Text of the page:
Sciatica is a general term used to describe the pain and discomfort caused by an impingement of the sciatic nerve. It is usually felt as pain radiating from the buttocks down the back of the leg. The pain can be sharp, shooting or burning. It can be constant or come in waves or shock-like zingers. Sitting, standing up, walking or sudden movements can worsen the pain. The condition can start gradually and worsen over time if not adequately addressed. Sciatic issues are quite common. They are also frequently misdiagnosed and mistreated.
When people come to me with sciatic symptoms the first thing I do is determine the exact location of the discomfort. As the sciatic nerve is the longest nerve in the body, traveling from the sacrum bone all the way to the big toe, it can become impinged, or inflamed by a variety of factors.
While most sciatic issues are either predominantly in the gluteal area or in the back of the hamstring or both, it can exist in other locations as well. There can be involvement through the knee, calf and foot. Some people who get sciatic pain can only sit or only stand. Some have to sleep with a big pillow under their knee. All in all, sciatic issues come in all shapes and sizes and can be rather mysterious in their expression.
In my assessment I start in the upper area and move down to the lower regions, from the hip to the toe. As a rule, the further away from the spine the symptoms are, the more likely the problem originates with muscular entrapment of the nerve rather than a lower back spinal impingement. In the AMA perspective, if you have discomfort or radiating anything, especially in your leg, then they believe it has to be a byproduct of the initial exit of the nerve in the lower back from the sacrum. My experience tells me this is not the case.
Another unique feature of sciatic problems is that they can be brought on by opposite behaviors or actions. For example, athletic individuals who are serious bike riders deal with this issue a lot, as do hardcore runners. These individuals often have strong, tight muscle, which can lead to muscular impingement of the nerve.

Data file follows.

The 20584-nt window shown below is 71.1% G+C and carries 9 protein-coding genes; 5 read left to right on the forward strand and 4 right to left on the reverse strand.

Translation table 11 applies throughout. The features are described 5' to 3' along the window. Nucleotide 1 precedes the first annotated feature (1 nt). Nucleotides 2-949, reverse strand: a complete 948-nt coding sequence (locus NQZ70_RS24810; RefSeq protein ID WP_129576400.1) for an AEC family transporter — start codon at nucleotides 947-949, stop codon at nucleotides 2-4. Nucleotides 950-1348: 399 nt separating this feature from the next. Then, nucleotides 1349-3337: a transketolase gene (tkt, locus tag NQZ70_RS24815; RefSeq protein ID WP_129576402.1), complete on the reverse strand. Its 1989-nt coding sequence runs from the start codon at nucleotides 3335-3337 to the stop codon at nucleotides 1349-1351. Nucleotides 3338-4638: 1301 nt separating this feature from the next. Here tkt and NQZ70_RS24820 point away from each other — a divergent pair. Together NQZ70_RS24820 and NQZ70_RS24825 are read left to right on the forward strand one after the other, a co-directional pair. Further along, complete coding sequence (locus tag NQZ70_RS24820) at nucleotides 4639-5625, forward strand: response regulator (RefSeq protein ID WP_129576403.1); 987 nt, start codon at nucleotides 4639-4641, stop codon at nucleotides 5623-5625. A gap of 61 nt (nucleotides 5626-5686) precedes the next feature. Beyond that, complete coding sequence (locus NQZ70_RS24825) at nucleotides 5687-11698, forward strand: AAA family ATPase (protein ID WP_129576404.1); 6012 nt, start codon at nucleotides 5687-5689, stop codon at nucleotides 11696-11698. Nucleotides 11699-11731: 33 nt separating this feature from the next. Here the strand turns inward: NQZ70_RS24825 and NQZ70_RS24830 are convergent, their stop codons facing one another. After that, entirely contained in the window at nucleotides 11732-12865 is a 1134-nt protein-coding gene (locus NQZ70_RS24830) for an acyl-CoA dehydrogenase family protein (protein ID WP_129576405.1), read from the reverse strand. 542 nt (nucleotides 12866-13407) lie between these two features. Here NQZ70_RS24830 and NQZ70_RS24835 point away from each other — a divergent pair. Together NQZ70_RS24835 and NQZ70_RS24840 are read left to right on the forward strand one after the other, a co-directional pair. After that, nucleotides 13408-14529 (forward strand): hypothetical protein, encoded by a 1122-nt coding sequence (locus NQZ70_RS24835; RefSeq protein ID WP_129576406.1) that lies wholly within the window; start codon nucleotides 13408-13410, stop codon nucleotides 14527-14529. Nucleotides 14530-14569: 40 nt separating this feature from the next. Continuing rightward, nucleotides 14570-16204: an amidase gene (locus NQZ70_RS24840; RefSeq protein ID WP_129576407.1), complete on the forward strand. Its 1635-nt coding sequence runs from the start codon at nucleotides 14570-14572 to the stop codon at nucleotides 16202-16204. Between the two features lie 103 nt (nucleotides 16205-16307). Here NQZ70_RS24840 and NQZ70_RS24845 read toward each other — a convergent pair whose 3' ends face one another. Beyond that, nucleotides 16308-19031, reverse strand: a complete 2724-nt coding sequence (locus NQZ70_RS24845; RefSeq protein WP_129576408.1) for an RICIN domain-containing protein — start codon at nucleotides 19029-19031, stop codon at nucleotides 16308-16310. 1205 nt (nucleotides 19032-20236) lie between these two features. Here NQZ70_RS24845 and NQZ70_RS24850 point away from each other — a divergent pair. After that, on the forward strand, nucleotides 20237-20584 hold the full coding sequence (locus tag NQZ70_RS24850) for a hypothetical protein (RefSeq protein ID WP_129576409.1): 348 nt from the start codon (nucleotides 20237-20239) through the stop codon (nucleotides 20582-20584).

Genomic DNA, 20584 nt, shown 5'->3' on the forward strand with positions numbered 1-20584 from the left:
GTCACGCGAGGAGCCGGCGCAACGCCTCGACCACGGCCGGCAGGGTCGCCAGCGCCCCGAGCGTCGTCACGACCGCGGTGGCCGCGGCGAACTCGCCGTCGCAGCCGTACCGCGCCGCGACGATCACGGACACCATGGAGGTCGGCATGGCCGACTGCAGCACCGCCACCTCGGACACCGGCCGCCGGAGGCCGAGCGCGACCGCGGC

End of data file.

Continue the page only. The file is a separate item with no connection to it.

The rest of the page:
On the other end of the spectrum are more sedentary individuals for whom too much sitting is at the root of the problem. But it’s not simply sitting that’s problematic; it’s sitting incorrectly that is the culprit. The more we sit incorrectly, the tighter the gluteal muscles get. They are very powerful when they get tight and don’t like to release. As the sciatic nerve exits the sacrum it goes right through those muscles and they put pressure directly on the nerve.
And it works the other way too. If the nerve starts to get overactive, aggravated or tense due to emotional or psychological stress, then the muscles will contract, forming a negative feedback loop between the nerves being hypertonic and the muscles being hyper-contracting. They work together to add to the problem (or to add to the solution). In reality, the nerves and muscles are very entangled. It’s not like an anatomical picture where you see the nerve clean and clear.
So in one perspective, you have athletic individuals who have musculature that starts to entrap the nerve. Then you have sedentary people with a nervous system that creates tension in the musculature and the tonality of their muscles just grip their nerves. It can be uncomfortable.
In general, I think people are confused about nerve involvement. There is often concern that the nerve is damaged. Yet, of the hundreds of sciatic cases I have worked on only a small percentage had lasting nerve damage. For the large majority, it was a matter of releasing the muscles around the nerve and joints in order to free the impingement.
There are the occasional cases that are caused by bone spurs or a disc pushing on the nerve as it originates in the lower back. Again the answer lies in freeing up the nerve. These cases take more time and are more challenging to resolve but the basic solution remains the same. No impingement on the nerve, no pain, no problem.
At Dorfman Kinesiology our primary tools to remedy sciatic related problems are therapeutic massage, self-massage, biomechanic realignment and stretching. For starters, take 3 minutes to check out my video on the Best Way to Sit and then do what it says. Correct sitting posture is key to the health of the sciatic nerve.
In my next article I will detail specific steps you can take to address sciatic pain and discomfort, as well as how to prevent future problems. In the meanwhile, sit up straight and relax. With this attention to your body and mind, sciatic issues can begin to unwind and you will feel better forever.